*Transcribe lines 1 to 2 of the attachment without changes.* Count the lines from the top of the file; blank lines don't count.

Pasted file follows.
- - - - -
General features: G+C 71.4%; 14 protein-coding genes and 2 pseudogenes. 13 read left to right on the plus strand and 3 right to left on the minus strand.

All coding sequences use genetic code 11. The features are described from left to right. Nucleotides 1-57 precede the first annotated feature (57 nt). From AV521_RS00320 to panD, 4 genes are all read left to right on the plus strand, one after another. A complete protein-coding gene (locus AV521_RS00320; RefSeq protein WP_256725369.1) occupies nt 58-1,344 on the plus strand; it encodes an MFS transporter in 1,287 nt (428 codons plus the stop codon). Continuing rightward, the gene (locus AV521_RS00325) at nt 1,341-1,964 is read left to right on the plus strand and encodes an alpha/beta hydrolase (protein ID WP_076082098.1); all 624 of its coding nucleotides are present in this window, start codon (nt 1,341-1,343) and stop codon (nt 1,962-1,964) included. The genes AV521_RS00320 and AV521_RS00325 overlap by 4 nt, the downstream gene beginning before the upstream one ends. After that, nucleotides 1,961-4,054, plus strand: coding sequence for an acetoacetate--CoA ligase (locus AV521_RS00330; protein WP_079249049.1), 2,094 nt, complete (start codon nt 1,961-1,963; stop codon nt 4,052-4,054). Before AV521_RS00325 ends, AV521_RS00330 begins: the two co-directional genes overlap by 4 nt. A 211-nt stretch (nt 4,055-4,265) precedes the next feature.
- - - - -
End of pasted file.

General features: G+C 71.4%; 14 protein-coding genes and 2 pseudogenes. 13 read left to right on the plus strand and 3 right to left on the minus strand.

All coding sequences use genetic code 11. The features are described from left to right. Nucleotides 1-57 precede the first annotated feature (57 nt). From AV521_RS00320 to panD, 4 genes are all read left to right on the plus strand, one after another. A complete protein-coding gene (locus AV521_RS00320; RefSeq protein WP_256725369.1) occupies nt 58-1,344 on the plus strand; it encodes an MFS transporter in 1,287 nt (428 codons plus the stop codon). Continuing rightward, the gene (locus AV521_RS00325) at nt 1,341-1,964 is read left to right on the plus strand and encodes an alpha/beta hydrolase (protein ID WP_076082098.1); all 624 of its coding nucleotides are present in this window, start codon (nt 1,341-1,343) and stop codon (nt 1,962-1,964) included. The genes AV521_RS00320 and AV521_RS00325 overlap by 4 nt, the downstream gene beginning before the upstream one ends. After that, nucleotides 1,961-4,054, plus strand: coding sequence for an acetoacetate--CoA ligase (locus AV521_RS00330; protein WP_079249049.1), 2,094 nt, complete (start codon nt 1,961-1,963; stop codon nt 4,052-4,054). Before AV521_RS00325 ends, AV521_RS00330 begins: the two co-directional genes overlap by 4 nt. A 211-nt stretch (nt 4,055-4,265) precedes the next feature.